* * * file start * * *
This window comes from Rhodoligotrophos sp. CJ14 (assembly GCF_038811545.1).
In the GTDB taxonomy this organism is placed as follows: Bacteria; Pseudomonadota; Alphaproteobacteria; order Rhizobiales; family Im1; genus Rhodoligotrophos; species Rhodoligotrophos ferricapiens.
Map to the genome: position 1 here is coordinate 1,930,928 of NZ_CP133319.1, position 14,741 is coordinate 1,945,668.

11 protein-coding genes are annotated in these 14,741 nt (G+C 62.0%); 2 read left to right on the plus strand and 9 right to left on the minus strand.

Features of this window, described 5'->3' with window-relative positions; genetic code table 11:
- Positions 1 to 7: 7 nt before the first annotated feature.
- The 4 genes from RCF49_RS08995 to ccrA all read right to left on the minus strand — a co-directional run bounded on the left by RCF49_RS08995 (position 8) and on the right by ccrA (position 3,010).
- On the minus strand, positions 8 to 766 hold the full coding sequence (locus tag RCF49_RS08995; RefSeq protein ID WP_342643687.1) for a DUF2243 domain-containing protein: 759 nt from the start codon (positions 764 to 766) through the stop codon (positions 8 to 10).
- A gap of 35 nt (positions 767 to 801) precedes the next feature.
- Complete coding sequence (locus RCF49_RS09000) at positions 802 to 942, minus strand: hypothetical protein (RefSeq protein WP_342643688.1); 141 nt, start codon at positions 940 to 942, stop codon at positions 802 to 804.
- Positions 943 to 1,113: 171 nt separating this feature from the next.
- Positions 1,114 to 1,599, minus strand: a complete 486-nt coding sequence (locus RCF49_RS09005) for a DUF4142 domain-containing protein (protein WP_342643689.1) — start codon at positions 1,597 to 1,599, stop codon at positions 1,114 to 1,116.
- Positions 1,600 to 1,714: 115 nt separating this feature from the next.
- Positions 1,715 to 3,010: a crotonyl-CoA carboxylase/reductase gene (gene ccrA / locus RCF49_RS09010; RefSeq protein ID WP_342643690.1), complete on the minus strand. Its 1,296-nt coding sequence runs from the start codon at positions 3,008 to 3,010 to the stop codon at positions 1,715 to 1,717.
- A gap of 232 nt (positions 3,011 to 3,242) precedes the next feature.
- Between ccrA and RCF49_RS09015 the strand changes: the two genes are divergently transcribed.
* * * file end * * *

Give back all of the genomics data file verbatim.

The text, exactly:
This window comes from Rhodoligotrophos sp. CJ14 (assembly GCF_038811545.1).
In the GTDB taxonomy this organism is placed as follows: Bacteria; Pseudomonadota; Alphaproteobacteria; order Rhizobiales; family Im1; genus Rhodoligotrophos; species Rhodoligotrophos ferricapiens.
Map to the genome: position 1 here is coordinate 1,930,928 of NZ_CP133319.1, position 14,741 is coordinate 1,945,668.

11 protein-coding genes are annotated in these 14,741 nt (G+C 62.0%); 2 read left to right on the plus strand and 9 right to left on the minus strand.

Features of this window, described 5'->3' with window-relative positions; genetic code table 11:
- Positions 1 to 7: 7 nt before the first annotated feature.
- The 4 genes from RCF49_RS08995 to ccrA all read right to left on the minus strand — a co-directional run bounded on the left by RCF49_RS08995 (position 8) and on the right by ccrA (position 3,010).
- On the minus strand, positions 8 to 766 hold the full coding sequence (locus tag RCF49_RS08995; RefSeq protein ID WP_342643687.1) for a DUF2243 domain-containing protein: 759 nt from the start codon (positions 764 to 766) through the stop codon (positions 8 to 10).
- A gap of 35 nt (positions 767 to 801) precedes the next feature.
- Complete coding sequence (locus RCF49_RS09000) at positions 802 to 942, minus strand: hypothetical protein (RefSeq protein WP_342643688.1); 141 nt, start codon at positions 940 to 942, stop codon at positions 802 to 804.
- Positions 943 to 1,113: 171 nt separating this feature from the next.
- Positions 1,114 to 1,599, minus strand: a complete 486-nt coding sequence (locus RCF49_RS09005) for a DUF4142 domain-containing protein (protein WP_342643689.1) — start codon at positions 1,597 to 1,599, stop codon at positions 1,114 to 1,116.
- Positions 1,600 to 1,714: 115 nt separating this feature from the next.
- Positions 1,715 to 3,010: a crotonyl-CoA carboxylase/reductase gene (gene ccrA / locus RCF49_RS09010; RefSeq protein ID WP_342643690.1), complete on the minus strand. Its 1,296-nt coding sequence runs from the start codon at positions 3,008 to 3,010 to the stop codon at positions 1,715 to 1,717.
- A gap of 232 nt (positions 3,011 to 3,242) precedes the next feature.
- Between ccrA and RCF49_RS09015 the strand changes: the two genes are divergently transcribed.